According to a conventional technique shown in FIGS. 1A and 1B, although the stray capacitances of the elements can be reduced, formation of a thick Au wire bonding film on the Au/Zn/Au layer or the AuZn alloy layer causes an alloying reaction between the semiconductor and the thick Au film. As result, element characteristics and wire bonding strength are degraded.

The thickness of the Au layer formed on a semiconductor influences a contact resistance. Taking this influence into consideration, the Au layer is formed to have a minimum thickness (e.g., 10 to 60 nm).

It is conventionally deemed that the thickness of the Au layer formed on the Zn layer or the thickness of the AuZn alloy layer does not influence the contact resistance.

According to the experimental result, however, it was found that the thickness of the Au layer formed on the Zn layer and the thickness of the AuZn alloy layer caused changes in resistance of the electrode layer although this was not taken into consideration in the conventional technique.

FIG. 2 shows an experimental result representing a relationship between the specific contact resistance and the thickness of the Au layer formed on the Zn layer in an electrode having a three-layered (i.e., Au/Zn/Au) structure. According to this experiment, when the thickness of the Au layer is decreased, the resistance is increased.

According to the prior art technique shown in FIG. 1C, degradation of element characteristics caused by an alloying reaction between the semiconductor and the thick Au bonding pad layer can be prevented while a low ohmic contact resistance is assured by AuZn. However, Pt can hardly be selectively etched, and its formation method is limited to a specific one. Since Pt itself is expensive, the manufacturing cost is undesirably high.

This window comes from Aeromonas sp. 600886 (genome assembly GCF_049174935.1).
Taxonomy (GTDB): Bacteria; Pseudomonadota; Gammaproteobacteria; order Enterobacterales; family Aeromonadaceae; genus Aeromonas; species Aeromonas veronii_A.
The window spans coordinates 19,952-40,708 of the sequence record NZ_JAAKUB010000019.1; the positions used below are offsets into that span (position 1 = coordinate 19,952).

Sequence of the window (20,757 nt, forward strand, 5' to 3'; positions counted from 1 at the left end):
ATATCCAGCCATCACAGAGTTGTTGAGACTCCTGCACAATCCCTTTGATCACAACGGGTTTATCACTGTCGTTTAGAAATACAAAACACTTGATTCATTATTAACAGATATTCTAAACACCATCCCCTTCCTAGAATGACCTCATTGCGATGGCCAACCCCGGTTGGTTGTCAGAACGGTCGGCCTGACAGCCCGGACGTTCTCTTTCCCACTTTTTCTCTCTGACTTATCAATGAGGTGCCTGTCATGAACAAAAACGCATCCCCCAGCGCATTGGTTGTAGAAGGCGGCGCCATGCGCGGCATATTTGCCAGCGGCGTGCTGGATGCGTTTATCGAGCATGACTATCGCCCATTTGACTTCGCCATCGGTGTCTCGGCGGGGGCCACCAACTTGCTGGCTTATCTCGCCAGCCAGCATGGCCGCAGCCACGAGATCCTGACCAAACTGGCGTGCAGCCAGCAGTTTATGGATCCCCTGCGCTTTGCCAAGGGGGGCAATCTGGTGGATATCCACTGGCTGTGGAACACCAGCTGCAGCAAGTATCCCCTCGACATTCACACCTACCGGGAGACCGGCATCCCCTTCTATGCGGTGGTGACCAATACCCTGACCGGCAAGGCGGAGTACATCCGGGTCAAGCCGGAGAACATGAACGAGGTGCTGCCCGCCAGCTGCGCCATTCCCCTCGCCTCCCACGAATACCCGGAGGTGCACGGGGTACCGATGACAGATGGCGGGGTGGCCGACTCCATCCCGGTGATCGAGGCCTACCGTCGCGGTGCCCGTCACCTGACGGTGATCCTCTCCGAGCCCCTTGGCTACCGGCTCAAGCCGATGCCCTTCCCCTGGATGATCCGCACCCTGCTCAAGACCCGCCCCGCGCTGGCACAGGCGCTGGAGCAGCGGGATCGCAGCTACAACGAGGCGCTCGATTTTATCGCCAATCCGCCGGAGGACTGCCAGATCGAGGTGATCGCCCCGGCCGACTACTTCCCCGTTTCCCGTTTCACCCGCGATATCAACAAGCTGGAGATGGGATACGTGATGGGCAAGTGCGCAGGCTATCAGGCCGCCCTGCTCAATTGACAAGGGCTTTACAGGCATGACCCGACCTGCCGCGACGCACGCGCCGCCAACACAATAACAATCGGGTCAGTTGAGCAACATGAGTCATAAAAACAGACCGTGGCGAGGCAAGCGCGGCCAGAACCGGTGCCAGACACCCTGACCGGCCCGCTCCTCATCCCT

SUMMARY OF THE INVENTION

It is an object of the present invention to provide an electrode structure having a low ohmic contact resistance, preventing degradation of characteristics of a semiconductor element, and allowing easy formation of an electrode.

The electrode structure according to the present invention is characterized by comprising an Au alloy layer containing at least one of Zn, Cd, Mg, and Be and formed on a p-type III-V compound semiconductor, a stopper layer consisting of Ti or Cr and formed on the Au alloy layer, and an Au layer formed on the stopper layer.